New and Improved?

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NEW AND IMPROVED?

Origin By Design. Harold G. Coffin, Robert H. Brown and L. James Gibson. 2005. Hagerstown, MD: Review and Herald Publishing Association, 464 p. Cloth, $29.99.

Jerry Bergman, Northwest State College, Ohio

Origin by Design is a well-written, well-illustrated review of the scientific evidence supporting the young Earth, flood geology, creation worldview. Each of the 33 chapters in this 464-page book can be read as a stand alone brief review of the specific topic being covered. The chapters cover a broad range of subject matter, are not oversimplified, and are accessible to educated non-specialists, providing excellent background information to explain the issues involved. Both creationist and Darwinist perspectives are treated respectfully and professionally with heavy reliance on the scholarly literature. Arguments are rarely overstated and are illustrated with hundreds of photographs, graphs, and drawing — unfortunately, though, no color was used.

All of the authors are scientists who are presently, or were in the past, associated with the Geoscience Research Institute which also publishes Origins. Their expertise is reflected in several chapters on geology and geochronology that discuss strengths and problems with both conventional understandings and evidences for a young Earth. Other chapters deal with paleontology and biological change, and one features Coffin’s own research on Yellowstone Petrified Forest. A final section on biological change covers the problem of Darwinism, biological similarity, evidence for design in life, and the problem of speciation.

The overview of paleontology is especially good. Darwinists claim that the fossil record is one of the most persuasive evidences of macroevolution. The most important conclusion from the fossil record noted was that the evidence supports the sudden appearance of complex animals, a topic discussed in some detail (see p 204-269). Common theories that try to explain this problem for Darwinism were reviewed. This section also discusses problems in interpreting the evidence, as illustrated by past mistakes in paleontology — such as putative worm trails that turned out to be tracks produced by particles or pebbles (p 263), or even the claim of a new fossil species that was later shown not even to be an organism!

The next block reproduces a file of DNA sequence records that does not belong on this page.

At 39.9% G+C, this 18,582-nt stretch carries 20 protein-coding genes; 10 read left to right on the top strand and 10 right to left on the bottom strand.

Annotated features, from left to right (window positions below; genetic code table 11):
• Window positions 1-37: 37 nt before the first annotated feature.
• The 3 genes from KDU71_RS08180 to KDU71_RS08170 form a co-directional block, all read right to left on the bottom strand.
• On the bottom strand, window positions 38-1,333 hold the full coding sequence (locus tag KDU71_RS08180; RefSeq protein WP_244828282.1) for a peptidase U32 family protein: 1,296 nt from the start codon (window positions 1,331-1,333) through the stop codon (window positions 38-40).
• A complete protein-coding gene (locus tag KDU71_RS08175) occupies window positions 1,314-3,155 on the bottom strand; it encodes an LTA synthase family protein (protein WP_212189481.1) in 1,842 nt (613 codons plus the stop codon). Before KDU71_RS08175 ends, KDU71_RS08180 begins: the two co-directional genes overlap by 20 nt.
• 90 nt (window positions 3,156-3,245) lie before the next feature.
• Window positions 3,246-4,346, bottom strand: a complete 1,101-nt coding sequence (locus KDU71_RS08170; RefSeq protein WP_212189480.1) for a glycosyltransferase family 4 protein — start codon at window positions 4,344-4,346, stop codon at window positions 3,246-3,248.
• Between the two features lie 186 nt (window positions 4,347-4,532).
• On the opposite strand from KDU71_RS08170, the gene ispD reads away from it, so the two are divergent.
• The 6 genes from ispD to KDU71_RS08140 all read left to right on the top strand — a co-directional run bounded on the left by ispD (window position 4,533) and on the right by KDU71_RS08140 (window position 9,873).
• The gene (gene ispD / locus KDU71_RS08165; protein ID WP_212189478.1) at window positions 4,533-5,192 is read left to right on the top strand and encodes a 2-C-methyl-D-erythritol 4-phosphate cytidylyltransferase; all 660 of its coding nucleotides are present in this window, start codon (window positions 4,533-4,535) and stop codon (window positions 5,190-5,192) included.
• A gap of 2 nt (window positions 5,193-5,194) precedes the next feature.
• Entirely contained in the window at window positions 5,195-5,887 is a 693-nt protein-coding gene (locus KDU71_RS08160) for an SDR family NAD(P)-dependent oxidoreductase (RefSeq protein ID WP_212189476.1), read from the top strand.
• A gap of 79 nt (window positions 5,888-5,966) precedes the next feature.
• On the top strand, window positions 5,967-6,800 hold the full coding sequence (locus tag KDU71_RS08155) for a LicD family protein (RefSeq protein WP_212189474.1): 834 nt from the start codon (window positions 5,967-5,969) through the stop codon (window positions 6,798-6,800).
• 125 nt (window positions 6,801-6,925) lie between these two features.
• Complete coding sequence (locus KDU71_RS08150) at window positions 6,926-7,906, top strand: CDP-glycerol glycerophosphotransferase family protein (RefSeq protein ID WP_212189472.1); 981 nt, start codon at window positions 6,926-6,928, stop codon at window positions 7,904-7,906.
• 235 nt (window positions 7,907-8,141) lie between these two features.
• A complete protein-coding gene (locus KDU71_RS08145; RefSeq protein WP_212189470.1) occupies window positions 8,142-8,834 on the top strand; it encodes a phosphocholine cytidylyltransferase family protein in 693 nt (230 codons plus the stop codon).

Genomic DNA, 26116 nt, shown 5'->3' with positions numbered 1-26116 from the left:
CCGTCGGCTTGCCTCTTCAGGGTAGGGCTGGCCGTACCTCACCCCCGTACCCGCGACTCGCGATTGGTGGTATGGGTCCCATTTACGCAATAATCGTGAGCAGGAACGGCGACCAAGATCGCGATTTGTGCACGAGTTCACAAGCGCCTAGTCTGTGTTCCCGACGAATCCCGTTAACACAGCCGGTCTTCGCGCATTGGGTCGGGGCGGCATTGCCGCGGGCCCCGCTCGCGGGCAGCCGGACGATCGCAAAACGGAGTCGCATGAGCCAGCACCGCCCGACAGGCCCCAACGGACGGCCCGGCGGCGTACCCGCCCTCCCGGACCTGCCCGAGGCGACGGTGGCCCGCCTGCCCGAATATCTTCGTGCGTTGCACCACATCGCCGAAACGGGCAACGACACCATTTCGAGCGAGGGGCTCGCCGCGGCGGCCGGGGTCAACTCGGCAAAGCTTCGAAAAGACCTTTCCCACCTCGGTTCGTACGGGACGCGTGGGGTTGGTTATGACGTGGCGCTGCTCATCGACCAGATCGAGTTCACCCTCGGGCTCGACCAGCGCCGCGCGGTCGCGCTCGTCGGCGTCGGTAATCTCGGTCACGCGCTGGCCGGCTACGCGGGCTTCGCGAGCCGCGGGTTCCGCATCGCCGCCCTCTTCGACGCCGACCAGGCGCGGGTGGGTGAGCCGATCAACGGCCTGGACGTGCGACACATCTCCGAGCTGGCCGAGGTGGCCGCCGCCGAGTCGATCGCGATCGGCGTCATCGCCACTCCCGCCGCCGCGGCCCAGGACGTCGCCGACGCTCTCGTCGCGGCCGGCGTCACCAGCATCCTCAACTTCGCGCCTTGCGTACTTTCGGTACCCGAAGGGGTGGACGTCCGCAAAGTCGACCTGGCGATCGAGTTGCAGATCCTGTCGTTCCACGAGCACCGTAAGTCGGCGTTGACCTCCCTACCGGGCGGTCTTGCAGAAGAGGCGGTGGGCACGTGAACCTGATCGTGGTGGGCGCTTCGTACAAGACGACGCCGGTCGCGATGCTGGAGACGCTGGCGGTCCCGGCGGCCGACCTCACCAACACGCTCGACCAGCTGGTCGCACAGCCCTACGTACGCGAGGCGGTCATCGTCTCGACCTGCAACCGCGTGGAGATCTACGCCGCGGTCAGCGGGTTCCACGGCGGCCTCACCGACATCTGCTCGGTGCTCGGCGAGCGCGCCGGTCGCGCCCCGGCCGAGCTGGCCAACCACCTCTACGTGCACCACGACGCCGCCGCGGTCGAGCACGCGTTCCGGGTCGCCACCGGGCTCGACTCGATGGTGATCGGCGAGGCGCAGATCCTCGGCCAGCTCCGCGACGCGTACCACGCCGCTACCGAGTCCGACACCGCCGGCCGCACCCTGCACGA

The origin of humans is covered in some detail and included an especially useful discussion of fossil putative human ancestors. Textbooks and popular books often give the impression that the hominid fossil record is adequate to draw clear conclusions, and that unanimity of opinion exists about its interpretation. But the authors note that the scientific literature gives a far different picture — controversies exist everywhere. Newly discovered fossils regularly result in the claim that a complete rewrite of the evolutionary history of humans is required. The study of human origins is much more interesting when one is aware of the controversies and different experts’ interpretations.

This text is not only a valuable reference and a summary of the field of origins from a creationist perspective, but also could be used as a text for Sunday school — or Bible school. It references the Scriptures where appropriate, usually not as proof texts, but to help explain the Scriptures. The major evidence relied on, by far, is the empirical findings as reported in the scientific literature.

My main complaint is that the book should have covered the topics reviewed in more depth. Areas not covered include a review of the work done utilizing biochemical comparisons to determine evolutionary trees, the concept of irreducible complexity, discussions of Intelligent Design, and the wide variety of problems that have been discussed extensively in creationist literature, including apoptosis, telomerase, transpositions, Junk DNA, and similar. Of course, this requires another volume. The discussion of mutations, although brief, was very useful (p 414-416).

One frustrating aspect of the book is that references for quotations frequently lack page numbers. For example, on p 270 a quote from G. G. Simpson was given. I was only able to locate the quote by reading Simpson’s “History of Life” chapter in his The Evolution of Life starting on p 117 until I came across it on p 149. A few sections were also misleading, such as p 388 which underestimates the early support for Darwinism by church leaders and understates the hostility from biologists. I noticed very few mistakes (which, unfortunately, are far too common in books on creation). I also found very few typographical errors — and those I did note were minor — such as one on p 388 that incorrectly cites the date of Darwin’s Origin book as 1959. The references give the correct date, 1859 and a 1958 reprint (p 395).

Origin by Design is one of the best general reviews I have read on this topic. For those wanting to give a single book on young-Earth creationism to a neophyte (or a person seeking a good general review of the topic), I would highly recommend this volume.